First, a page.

When, about two years ago, a friend and I found out that The Disaster Artist was being turned into a movie, we literally screamed with delight. The Disaster Artist is a 2013 book written about the making of The Room, a movie so bad it has become legendary. We had seen The Room three times in cinemas at that point. For us, this announcement felt like nothing short of a gift from the cinema gods, a reward for devoted fandom behaviour.
If you aren't already a member of The Room's fan club, you may be baffled by our reaction. I promise that I can get you as excited as I am about The Disaster Artist — all it will take is a bit of history surrounding one of the weirdest, most wonderful cinematic phenomenon of all time. It features a billboard advertisement hanging over an L.A highway for six years, a black-haired man of mysterious origins named Tommy Wiseau, and a desire for creative freedom that knew no bounds.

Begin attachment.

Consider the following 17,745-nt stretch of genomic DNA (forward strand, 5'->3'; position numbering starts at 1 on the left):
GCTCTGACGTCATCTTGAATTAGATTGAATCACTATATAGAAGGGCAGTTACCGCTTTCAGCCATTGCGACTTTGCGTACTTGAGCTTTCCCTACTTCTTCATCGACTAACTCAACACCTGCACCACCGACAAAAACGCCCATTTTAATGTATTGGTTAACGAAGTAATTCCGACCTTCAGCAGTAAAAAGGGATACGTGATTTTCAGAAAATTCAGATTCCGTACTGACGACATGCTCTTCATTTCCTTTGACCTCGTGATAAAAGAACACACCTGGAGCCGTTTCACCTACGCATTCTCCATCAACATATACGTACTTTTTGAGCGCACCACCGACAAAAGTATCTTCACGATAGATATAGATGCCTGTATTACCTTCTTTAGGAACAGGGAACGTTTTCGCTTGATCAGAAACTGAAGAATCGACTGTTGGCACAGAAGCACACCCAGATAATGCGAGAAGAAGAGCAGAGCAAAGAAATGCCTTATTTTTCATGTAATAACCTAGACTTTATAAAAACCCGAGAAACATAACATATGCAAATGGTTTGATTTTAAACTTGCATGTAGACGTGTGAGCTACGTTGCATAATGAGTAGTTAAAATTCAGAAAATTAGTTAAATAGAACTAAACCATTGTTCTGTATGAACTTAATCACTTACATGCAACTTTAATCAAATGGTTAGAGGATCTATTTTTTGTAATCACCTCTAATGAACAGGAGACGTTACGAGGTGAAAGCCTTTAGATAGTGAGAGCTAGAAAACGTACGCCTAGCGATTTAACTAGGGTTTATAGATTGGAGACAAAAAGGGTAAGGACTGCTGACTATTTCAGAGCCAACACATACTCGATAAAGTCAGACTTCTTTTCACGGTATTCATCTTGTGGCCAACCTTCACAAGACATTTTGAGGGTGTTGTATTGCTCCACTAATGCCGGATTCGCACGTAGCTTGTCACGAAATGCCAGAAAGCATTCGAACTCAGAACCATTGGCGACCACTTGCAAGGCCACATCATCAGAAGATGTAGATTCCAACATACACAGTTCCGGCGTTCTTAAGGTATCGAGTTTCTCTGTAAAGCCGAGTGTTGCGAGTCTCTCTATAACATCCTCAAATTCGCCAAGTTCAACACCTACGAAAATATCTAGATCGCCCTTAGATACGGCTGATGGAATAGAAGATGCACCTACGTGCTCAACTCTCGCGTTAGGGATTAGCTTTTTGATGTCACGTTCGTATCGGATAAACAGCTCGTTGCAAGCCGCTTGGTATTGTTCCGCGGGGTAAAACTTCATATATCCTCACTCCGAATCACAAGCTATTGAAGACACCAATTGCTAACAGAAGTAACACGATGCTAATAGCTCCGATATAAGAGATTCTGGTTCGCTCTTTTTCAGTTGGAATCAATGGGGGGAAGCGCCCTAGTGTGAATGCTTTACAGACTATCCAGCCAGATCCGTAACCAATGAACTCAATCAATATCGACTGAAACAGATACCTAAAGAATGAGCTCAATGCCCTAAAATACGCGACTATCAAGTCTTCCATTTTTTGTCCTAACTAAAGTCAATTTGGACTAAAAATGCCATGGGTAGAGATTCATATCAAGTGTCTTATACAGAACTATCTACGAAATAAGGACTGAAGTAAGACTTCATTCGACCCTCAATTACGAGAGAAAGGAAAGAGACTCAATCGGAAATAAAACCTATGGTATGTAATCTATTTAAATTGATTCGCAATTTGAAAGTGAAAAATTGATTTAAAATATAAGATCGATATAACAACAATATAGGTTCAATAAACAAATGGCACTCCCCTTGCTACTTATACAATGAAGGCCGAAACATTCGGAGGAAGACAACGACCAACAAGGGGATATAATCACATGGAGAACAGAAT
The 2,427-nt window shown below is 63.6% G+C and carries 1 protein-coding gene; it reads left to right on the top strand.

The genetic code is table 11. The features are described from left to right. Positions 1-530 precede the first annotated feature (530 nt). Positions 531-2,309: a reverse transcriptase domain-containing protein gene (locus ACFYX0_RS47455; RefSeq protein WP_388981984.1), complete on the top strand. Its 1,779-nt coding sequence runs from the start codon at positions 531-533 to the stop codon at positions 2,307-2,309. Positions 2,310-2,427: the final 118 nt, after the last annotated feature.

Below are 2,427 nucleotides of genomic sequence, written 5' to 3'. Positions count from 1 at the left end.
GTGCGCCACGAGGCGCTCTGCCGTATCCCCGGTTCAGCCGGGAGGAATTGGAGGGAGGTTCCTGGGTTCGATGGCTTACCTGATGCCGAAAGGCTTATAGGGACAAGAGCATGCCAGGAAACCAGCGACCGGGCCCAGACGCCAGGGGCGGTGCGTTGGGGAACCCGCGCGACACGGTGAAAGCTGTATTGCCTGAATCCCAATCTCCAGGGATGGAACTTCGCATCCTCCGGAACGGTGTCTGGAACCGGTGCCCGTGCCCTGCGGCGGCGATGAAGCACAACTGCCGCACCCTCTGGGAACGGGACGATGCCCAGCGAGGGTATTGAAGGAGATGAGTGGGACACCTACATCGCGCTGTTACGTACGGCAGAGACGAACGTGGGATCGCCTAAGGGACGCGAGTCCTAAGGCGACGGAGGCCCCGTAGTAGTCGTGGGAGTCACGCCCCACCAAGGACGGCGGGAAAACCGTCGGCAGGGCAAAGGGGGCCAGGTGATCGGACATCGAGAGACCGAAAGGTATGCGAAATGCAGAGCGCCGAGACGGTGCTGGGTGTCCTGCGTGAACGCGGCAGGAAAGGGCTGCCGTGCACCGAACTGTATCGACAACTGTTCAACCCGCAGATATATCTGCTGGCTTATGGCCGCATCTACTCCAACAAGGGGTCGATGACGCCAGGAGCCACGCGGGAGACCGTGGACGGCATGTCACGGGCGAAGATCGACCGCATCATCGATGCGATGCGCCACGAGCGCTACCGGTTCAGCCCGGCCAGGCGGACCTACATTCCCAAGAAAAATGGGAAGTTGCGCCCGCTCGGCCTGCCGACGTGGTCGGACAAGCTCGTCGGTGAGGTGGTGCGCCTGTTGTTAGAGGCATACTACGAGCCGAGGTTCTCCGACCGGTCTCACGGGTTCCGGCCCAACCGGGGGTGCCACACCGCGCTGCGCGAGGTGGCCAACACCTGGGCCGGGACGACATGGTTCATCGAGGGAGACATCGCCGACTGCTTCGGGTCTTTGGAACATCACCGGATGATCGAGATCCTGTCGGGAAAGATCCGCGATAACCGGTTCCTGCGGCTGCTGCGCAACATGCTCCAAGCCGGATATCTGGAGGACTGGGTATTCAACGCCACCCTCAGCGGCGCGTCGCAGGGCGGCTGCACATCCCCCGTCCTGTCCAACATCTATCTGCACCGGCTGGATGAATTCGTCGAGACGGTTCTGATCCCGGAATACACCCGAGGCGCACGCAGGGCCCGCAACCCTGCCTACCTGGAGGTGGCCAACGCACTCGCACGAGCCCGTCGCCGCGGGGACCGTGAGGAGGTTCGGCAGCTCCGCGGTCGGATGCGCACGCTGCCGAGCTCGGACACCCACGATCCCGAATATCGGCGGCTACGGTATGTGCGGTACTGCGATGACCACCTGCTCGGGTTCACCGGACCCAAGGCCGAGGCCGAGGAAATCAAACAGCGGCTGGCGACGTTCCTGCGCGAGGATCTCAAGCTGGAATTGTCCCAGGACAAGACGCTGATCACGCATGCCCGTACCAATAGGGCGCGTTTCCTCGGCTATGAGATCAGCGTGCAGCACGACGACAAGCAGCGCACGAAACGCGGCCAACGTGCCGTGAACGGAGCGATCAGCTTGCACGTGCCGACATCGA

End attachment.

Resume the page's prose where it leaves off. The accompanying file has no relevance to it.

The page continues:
The Disaster Artist, out December 1, is already bathed in praise. James Franco and his weird accent may well get an Oscar nom. In order to enjoy the movie as much as I did, read this first. In Wiseau's own words: "See The Room, change your life.”
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